Just thought I’d let others who use the Wainscott Post Office know that the friendly employees are gone and that your important mail may be returned.

STEVEN GAINES

Hope and Healing

Springs

December 14, 2018

To the Editor:

My anecdotes in this paper’s “Guestwords” usually hover under 1,000 words, but recently I struggled to curtail my “Jennifer O’Neill, Bankable?” story (Nov. 29) to only 1,400 words, forcing me with deepest remorse to leave out much of Jennifer’s accomplishments, good work, and divine ministry that those heroics must be continued unadulterated here. 

Jennifer O’Neill has starred in 36 films since 1968, graced hundreds of magazines and posters with her heavenly, face-of-an-angel beauty, has been the longest contractual cover girl, recognized by the Smithsonian Institution with a 30-year tenure as spokesperson, her absence from that world was driven by her focus on embarking on a sojourn inspired by an agent not residing on Wilshire Boulevard, but rather one with a more impressive business card, God.

Conversations with Jennifer, I’m too enamored to call her Jen, about my deep desire to secure her talents to direct my film, often drift to her current-day deeds that throttle me over the “too many words” count again, although many of those achievements are found on jenniferoneill.com, which include: the author of seven books, most notably her autobiography “Surviving Myself,” founder of the hope and healing at Hillenglade Equine-Assisted Farm for our military, veterans, first responders and families on their path to recovery, writer of five feature screenplays, director of four short films, and directing her own screenplay, “Hillenglade,” to be produced by Kathy Lee Gifford in 2019, and if I’m blessed, directing my film as well.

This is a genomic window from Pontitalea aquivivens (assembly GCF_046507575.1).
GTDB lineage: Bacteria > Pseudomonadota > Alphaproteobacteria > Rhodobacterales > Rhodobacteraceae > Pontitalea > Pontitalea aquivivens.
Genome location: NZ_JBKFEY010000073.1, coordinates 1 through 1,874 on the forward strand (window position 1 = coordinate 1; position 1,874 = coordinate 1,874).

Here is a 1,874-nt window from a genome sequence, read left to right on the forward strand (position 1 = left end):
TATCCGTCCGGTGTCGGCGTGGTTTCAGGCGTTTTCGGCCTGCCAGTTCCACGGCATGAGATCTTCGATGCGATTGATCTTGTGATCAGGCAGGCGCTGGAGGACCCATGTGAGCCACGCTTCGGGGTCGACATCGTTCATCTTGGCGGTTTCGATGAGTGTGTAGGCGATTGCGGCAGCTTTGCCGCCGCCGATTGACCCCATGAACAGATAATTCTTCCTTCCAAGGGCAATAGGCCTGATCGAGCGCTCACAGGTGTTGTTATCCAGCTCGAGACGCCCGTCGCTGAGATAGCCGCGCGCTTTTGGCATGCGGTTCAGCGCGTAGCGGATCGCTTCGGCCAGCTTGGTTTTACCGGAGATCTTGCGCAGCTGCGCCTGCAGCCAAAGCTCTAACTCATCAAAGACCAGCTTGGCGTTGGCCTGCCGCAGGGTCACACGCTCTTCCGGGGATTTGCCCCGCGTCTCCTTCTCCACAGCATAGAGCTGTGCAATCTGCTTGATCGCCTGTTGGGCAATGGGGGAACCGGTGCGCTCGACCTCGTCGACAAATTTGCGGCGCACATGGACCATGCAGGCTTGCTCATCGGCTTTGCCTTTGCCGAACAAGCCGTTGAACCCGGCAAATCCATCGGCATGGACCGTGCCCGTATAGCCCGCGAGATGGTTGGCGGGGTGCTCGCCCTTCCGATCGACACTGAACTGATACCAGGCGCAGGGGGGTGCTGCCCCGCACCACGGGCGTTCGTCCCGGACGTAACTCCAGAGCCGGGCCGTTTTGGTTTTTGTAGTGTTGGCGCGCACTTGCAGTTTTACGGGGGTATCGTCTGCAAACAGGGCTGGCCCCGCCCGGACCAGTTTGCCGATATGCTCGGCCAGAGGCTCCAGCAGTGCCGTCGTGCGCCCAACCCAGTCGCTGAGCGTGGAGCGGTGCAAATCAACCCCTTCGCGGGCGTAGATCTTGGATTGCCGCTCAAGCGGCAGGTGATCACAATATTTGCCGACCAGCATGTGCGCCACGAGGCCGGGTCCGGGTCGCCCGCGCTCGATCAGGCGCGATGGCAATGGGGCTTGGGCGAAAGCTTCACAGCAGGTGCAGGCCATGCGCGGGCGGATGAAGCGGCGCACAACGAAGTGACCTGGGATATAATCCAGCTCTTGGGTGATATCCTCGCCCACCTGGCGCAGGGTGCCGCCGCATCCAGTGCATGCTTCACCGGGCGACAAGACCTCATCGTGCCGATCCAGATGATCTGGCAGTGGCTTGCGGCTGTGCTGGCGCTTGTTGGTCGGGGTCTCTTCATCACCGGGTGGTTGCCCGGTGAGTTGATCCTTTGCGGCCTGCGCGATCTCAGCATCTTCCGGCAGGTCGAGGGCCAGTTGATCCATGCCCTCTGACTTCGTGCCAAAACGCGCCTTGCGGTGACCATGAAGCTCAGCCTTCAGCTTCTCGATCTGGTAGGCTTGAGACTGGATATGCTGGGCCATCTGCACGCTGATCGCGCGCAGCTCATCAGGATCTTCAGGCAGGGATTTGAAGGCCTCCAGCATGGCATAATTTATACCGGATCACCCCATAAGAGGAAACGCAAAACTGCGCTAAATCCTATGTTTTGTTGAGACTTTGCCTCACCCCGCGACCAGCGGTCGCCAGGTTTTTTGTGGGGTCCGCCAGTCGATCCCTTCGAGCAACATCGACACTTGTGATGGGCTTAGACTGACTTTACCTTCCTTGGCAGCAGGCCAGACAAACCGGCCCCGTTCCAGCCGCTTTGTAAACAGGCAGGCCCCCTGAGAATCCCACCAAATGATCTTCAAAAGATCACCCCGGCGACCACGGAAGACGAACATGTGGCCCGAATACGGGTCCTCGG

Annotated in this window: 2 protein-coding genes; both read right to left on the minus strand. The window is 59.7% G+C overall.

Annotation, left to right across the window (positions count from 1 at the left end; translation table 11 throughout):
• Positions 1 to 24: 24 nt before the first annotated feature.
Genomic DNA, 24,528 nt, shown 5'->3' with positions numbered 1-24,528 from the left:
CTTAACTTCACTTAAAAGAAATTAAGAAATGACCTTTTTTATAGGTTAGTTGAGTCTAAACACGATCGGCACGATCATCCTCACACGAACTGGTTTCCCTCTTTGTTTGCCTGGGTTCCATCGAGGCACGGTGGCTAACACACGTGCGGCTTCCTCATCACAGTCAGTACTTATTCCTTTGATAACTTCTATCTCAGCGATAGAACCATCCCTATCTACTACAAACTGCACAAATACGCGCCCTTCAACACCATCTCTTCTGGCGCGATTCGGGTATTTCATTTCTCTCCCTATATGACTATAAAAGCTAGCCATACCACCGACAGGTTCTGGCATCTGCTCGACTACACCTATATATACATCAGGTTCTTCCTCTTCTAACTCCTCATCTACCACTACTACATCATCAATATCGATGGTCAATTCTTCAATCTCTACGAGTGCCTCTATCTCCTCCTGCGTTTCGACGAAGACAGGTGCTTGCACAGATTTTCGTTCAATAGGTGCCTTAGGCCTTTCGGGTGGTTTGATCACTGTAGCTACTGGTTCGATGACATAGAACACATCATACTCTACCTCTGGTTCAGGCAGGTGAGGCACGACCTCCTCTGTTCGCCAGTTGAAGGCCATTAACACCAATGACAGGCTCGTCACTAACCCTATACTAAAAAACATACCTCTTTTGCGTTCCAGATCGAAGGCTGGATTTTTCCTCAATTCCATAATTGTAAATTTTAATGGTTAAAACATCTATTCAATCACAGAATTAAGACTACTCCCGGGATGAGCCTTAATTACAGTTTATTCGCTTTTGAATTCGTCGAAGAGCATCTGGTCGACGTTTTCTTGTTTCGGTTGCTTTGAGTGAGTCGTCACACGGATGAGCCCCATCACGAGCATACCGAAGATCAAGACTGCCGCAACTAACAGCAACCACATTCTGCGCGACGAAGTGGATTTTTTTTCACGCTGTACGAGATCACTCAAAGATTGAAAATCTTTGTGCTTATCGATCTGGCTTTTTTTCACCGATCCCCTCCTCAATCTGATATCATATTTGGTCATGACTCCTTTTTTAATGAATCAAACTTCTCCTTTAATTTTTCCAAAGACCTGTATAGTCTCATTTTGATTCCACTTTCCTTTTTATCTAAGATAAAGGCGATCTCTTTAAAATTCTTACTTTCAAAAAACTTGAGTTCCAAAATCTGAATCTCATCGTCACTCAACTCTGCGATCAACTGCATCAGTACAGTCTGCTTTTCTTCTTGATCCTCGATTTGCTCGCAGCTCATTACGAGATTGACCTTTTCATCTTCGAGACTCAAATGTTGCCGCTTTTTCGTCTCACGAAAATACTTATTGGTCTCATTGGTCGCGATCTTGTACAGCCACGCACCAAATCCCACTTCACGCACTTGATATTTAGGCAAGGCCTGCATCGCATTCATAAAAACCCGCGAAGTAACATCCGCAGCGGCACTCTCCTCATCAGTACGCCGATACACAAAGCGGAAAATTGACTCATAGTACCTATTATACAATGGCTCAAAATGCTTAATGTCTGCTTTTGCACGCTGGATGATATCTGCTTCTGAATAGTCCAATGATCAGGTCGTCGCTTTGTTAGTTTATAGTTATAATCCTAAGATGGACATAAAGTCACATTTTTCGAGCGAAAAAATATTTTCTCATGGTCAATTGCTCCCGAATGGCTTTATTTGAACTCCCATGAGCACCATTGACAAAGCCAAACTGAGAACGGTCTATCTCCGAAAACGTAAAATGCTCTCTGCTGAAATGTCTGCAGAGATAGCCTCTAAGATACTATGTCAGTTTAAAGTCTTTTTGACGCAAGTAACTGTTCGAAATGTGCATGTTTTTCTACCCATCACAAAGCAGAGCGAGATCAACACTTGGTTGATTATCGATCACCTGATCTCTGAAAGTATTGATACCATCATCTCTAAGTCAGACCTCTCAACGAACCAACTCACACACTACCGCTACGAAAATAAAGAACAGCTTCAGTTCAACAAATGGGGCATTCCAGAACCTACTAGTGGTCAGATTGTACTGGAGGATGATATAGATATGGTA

So many positive missions consume Jennifer’s life these days, I hope and pray that she doesn’t forget our first conversation when a woman with so much passion, so much warmth, and so much concern to lift me up enveloped my soul with kindness, that I will never forget the night I sat on a church’s granite bench and Jennifer O’Neill directed every scene as if an epic,  where she deservedly belongs.

FRANK VESPE

Let Go

East Hampton

December 16, 2018

Editor:

Choice, not circumstances, determines your success. Confidence is the companion to success. Intelligence consists in recognizing opportunity and is the only natural resource. The error of youth is to believe intelligence is a substitute for experience. The error of age is to believe experience is a substitute for intelligence. Tell me, and I may forget. Show me, and I may not remember. But if you involve me I will understand.